June 21, 2010
Dave Marciano first started working on commercial fishing boats when he was ten. Unlike many from his hometown in Gloucester, Massachusetts, Marciano didn't have deep generational ties to the sea. His father sold insurance. He nevertheless saved up the money to buy his first boat in 1993 — the Angelica Joseph, an 11-metre, Maine-built lobster rig.
But in May, things changed dramatically for Marciano, 45, when regional fisheries managers instituted a new system to regulate the harvesting of 'groundfish' — cod, haddock and other predators that live on or near the sea floor. Convinced that he could no longer survive financially, he sold his fishing permit. He doubts he'll find a buyer for his current boat.
The changes in New England — the region containing Massachusetts, as well as Connecticut, Maine, New Hampshire, Rhode Island and Vermont — portend what is likely to be the main thrust of US fisheries management for years, if not decades, to come. Under pressure from stiff new legal mandates, managers have had to slash the size of allowable catches for overfished species. To do this, they've chosen to implement catch shares, a radical departure from past management. Where previous systems enforced seasonal, area-based and other limits to reduce catches, catch shares give set quotas to individual fishermen, who are then free to decide how and when to fill them. They can also lease quotas to others or, as in Marciano's case, sell them off. In theory, catch shares have economic and ecological benefits, making for steadier income streams for fishermen and improving incentives for environmentally friendly practices.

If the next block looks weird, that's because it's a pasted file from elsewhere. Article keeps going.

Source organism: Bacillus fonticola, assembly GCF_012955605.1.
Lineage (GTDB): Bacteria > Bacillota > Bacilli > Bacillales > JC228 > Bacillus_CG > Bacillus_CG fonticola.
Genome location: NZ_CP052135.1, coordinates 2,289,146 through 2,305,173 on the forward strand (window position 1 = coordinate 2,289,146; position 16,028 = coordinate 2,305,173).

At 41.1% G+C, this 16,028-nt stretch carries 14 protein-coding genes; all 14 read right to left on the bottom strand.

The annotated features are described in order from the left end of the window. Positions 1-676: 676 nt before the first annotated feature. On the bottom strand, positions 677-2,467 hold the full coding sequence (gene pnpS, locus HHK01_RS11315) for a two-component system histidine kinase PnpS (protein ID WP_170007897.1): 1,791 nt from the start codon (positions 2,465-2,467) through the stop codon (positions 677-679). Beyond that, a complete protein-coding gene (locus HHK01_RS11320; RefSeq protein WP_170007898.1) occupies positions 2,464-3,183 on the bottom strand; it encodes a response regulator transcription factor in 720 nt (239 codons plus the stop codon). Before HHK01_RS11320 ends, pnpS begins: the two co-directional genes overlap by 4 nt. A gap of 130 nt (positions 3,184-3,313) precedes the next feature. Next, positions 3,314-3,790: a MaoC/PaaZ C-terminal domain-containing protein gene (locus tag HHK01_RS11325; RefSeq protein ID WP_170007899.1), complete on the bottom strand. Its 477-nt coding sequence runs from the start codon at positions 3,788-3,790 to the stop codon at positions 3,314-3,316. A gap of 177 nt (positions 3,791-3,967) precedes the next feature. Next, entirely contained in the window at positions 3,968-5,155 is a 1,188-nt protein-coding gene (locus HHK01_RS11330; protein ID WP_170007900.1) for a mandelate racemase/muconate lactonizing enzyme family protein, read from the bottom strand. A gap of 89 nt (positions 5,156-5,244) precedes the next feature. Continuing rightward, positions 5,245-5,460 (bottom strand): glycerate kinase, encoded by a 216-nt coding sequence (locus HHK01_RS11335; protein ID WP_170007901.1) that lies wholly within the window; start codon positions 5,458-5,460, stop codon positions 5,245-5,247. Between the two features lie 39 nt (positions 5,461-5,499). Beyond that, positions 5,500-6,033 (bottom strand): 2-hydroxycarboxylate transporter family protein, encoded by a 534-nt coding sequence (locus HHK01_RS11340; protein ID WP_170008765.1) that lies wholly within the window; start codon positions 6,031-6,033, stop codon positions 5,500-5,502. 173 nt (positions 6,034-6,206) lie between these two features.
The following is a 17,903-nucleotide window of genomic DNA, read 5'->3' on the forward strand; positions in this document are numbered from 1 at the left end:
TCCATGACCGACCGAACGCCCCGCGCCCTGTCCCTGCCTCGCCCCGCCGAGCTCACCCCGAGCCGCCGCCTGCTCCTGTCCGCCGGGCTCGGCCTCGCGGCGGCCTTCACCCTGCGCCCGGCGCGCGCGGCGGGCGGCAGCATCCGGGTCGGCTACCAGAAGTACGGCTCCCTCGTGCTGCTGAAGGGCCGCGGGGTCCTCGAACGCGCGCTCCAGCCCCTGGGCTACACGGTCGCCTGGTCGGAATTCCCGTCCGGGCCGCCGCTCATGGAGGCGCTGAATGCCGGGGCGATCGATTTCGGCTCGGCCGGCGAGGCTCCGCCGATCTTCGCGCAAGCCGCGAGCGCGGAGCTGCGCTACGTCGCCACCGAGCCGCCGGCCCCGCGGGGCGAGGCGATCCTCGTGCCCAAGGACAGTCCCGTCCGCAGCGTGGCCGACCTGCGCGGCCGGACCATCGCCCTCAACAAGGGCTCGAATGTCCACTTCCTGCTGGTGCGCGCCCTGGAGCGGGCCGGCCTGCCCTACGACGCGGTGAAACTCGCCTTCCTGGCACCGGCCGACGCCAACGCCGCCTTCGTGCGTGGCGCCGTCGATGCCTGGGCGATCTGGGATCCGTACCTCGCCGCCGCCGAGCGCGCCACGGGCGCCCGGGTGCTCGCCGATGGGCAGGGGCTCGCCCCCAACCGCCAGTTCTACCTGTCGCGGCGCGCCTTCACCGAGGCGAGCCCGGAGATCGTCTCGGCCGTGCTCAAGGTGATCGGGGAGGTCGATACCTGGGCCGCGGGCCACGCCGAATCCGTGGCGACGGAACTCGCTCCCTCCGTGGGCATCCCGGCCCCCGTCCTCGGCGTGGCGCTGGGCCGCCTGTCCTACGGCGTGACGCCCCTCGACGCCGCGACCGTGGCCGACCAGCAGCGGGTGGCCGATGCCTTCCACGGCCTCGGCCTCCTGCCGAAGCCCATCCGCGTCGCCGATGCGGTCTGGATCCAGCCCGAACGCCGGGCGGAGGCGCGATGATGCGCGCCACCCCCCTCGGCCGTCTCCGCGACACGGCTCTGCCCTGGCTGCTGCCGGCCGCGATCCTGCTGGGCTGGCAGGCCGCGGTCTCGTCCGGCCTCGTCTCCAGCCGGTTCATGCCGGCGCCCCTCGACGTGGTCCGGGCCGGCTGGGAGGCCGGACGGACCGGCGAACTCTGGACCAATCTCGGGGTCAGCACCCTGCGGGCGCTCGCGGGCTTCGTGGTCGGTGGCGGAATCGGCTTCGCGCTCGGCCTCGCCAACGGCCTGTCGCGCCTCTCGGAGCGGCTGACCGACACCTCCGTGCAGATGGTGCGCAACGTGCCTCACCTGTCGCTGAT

Many researchers, conservationists and even some fishermen have grown increasingly enamoured of catch shares and hail an emerging policy at the National Oceanic and Atmospheric Administration (NOAA) encouraging their widespread use as part of the solution for ailing oceans. These supporters are not insensitive to the social and economic costs associated with major management shifts, but they say the long-term benefits will be worth it. Still, some fishermen, legislators and scientists question whether the policy will work to replenish stocks and whether it is fair to fishermen. Scientists are struggling with the fact that catch shares have had different effects in different places. "Catch shares are an effective tool for addressing a lot of economic problems," says Roy Crabtree, southeast regional administrator for NOAA's Fisheries Service, "But I think the benefits from a biological perspective really have to be looked at case by case." Catch-share programmes have been used to a limited degree in the United States, but the New England groundfish programme, because it is particularly challenging, will provide a unique test case for NOAA's new catch-shares policy, with lessons for other US fisheries and beyond.